There’s fast, there’s really fast, and then there’s SSD fast. And that kind of fast just got even faster.
Intel just unveiled a few updates to its high-end solid state drive products for data centers, workstations, and storage arrays. The new SSD lineup consists of the DC P3320, DC 3520, DC D3700, and the DC D3600.
The 3D NAND flash chips incorporated in the hardware come from Micron. 3D NAND chips, which are stacked on top of one another rather instead of standing side-by-side, provide excellent data density and better speeds than traditional flash memory.
The SSD DC P3320, Intel says, is noticeably faster than what you could expect from a SATA SSD, with a random read speed of 365,000 IOPS and a random write speed of 22,000 IOPS. That’s five times the write speed and 1.4 times the read speed of the company’s previous SSD DC S3510 effort. The sequential read speed, on the other hand, is up to 1,600mbps with a write speed of 1,400mbps. That’s 3.2 and 3.1 times faster, respectively, than the S3510.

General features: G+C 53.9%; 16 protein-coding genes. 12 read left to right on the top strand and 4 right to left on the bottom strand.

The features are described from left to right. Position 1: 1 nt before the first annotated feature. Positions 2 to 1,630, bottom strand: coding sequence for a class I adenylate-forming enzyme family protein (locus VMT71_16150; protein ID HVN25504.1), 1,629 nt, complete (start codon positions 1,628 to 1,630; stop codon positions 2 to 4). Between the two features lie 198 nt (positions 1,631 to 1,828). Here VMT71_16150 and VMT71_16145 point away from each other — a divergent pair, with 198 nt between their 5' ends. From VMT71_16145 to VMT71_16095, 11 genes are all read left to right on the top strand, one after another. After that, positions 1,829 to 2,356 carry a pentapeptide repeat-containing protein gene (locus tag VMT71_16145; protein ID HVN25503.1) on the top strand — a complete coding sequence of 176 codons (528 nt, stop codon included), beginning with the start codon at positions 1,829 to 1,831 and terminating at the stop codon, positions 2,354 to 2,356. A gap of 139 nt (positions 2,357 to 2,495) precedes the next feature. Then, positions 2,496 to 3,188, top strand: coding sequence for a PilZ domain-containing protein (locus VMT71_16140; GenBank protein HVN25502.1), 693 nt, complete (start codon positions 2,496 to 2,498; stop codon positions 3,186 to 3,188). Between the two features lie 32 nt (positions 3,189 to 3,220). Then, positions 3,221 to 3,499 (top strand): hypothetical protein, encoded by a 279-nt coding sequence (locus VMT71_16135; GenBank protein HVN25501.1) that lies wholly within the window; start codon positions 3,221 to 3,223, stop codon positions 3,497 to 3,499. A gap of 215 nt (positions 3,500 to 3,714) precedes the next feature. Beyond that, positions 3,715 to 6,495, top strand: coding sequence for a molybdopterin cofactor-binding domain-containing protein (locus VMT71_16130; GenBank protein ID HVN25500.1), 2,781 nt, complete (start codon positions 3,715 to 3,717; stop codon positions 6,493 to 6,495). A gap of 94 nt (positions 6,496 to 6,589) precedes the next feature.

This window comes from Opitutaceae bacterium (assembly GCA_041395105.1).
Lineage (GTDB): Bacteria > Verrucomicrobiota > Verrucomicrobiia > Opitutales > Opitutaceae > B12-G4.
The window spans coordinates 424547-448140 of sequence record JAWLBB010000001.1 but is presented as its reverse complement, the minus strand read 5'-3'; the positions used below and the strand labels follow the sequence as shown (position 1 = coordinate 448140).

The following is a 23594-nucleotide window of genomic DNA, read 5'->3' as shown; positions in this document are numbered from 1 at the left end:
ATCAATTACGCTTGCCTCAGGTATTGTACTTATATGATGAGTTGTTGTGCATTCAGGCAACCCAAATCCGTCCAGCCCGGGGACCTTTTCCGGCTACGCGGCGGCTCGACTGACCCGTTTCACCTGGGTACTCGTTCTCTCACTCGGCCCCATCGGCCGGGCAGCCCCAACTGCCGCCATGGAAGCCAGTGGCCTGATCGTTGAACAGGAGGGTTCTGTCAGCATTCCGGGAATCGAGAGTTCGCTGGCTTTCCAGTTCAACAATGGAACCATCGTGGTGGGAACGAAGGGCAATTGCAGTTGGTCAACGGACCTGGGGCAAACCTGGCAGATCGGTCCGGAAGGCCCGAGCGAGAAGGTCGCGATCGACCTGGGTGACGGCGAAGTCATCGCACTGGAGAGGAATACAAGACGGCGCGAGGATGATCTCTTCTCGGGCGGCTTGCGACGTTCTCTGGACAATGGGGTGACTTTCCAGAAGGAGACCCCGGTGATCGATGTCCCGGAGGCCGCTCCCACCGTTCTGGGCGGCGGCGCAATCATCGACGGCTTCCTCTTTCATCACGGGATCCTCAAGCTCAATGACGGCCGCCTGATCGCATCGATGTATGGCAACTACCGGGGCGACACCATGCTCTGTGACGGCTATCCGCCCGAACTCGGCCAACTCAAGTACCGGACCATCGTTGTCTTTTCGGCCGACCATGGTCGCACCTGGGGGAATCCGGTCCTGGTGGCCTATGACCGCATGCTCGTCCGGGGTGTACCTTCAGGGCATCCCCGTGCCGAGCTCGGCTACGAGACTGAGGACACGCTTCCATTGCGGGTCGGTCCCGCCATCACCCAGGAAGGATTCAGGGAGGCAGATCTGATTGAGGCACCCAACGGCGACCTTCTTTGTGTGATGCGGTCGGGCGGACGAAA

While pricing for the SSD DC P3320 has yet to be uncovered, it’s slated to ship in the first half of 2016.
Moreover, the SSD D3700 and D3600 each use two PCI-Express slots, comparable to dual-port SAS (serial-attached SCSI) ports, to bump up performance. These SSDs boast random read speeds of up to 470K IOPS, a figure that is 3.9 times faster than the similarly spec’d dual-SAS drives, with random write speeds of 95,000 IOPS. The sequential read speed on the drives is 2,100Mbps, 1.8 times faster than dual-SAS, and sequential writes hit 1,500Mbps, a whole two times faster than SAS.
Unfortunately, all of the SSDs named here max out at 2TB of storage space — that pales in comparison to Samsung’s 15.36TB PM1633a drive, which also takes advantage of 3D NAND chips.
For more compact, lightweight laptops, Intel has also unveiled its SSD 540 drives, featuring up to 1TB capacity in both 2.5-inch and m.2 variants. Pricing and release date information has yet to be disclosed.
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